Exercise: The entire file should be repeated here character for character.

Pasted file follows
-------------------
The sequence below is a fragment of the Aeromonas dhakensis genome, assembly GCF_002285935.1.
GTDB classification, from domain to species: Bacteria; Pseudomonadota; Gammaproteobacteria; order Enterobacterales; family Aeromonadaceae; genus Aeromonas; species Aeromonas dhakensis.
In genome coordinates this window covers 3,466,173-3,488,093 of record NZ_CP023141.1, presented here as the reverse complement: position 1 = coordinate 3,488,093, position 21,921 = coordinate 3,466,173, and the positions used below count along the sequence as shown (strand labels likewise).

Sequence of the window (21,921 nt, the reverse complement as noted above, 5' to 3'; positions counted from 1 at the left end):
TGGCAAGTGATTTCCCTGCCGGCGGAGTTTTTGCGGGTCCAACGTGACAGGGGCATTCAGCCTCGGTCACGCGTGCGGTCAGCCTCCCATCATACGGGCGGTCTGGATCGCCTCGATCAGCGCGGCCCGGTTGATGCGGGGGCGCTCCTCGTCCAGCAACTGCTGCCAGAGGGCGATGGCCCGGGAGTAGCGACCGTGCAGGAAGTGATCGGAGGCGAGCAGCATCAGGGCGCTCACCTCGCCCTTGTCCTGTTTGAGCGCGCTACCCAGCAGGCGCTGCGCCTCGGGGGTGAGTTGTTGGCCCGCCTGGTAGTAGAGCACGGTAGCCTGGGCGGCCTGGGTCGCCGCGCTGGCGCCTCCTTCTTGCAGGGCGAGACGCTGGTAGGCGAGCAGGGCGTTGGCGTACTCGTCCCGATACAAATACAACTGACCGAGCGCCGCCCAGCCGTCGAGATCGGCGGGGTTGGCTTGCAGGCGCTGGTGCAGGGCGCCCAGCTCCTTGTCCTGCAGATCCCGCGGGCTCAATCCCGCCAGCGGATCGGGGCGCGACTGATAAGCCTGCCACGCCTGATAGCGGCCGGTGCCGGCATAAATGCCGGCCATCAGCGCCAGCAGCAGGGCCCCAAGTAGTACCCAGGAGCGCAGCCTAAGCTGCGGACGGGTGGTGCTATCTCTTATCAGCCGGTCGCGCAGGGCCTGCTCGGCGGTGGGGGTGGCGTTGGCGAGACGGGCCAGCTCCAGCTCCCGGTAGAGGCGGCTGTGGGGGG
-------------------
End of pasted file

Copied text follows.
The sequence below is a fragment of the Aeromonas dhakensis genome, assembly GCF_002285935.1.
GTDB classification, from domain to species: Bacteria; Pseudomonadota; Gammaproteobacteria; order Enterobacterales; family Aeromonadaceae; genus Aeromonas; species Aeromonas dhakensis.
In genome coordinates this window covers 3,466,173-3,488,093 of record NZ_CP023141.1, presented here as the reverse complement: position 1 = coordinate 3,488,093, position 21,921 = coordinate 3,466,173, and the positions used below count along the sequence as shown (strand labels likewise).

Sequence of the window (21,921 nt, the reverse complement as noted above, 5' to 3'; positions counted from 1 at the left end):
TGGCAAGTGATTTCCCTGCCGGCGGAGTTTTTGCGGGTCCAACGTGACAGGGGCATTCAGCCTCGGTCACGCGTGCGGTCAGCCTCCCATCATACGGGCGGTCTGGATCGCCTCGATCAGCGCGGCCCGGTTGATGCGGGGGCGCTCCTCGTCCAGCAACTGCTGCCAGAGGGCGATGGCCCGGGAGTAGCGACCGTGCAGGAAGTGATCGGAGGCGAGCAGCATCAGGGCGCTCACCTCGCCCTTGTCCTGTTTGAGCGCGCTACCCAGCAGGCGCTGCGCCTCGGGGGTGAGTTGTTGGCCCGCCTGGTAGTAGAGCACGGTAGCCTGGGCGGCCTGGGTCGCCGCGCTGGCGCCTCCTTCTTGCAGGGCGAGACGCTGGTAGGCGAGCAGGGCGTTGGCGTACTCGTCCCGATACAAATACAACTGACCGAGCGCCGCCCAGCCGTCGAGATCGGCGGGGTTGGCTTGCAGGCGCTGGTGCAGGGCGCCCAGCTCCTTGTCCTGCAGATCCCGCGGGCTCAATCCCGCCAGCGGATCGGGGCGCGACTGATAAGCCTGCCACGCCTGATAGCGGCCGGTGCCGGCATAAATGCCGGCCATCAGCGCCAGCAGCAGGGCCCCAAGTAGTACCCAGGAGCGCAGCCTAAGCTGCGGACGGGTGGTGCTATCTCTTATCAGCCGGTCGCGCAGGGCCTGCTCGGCGGTGGGGGTGGCGTTGGCGAGACGGGCCAGCTCCAGCTCCCGGTAGAGGCGGCTGTGGGGGG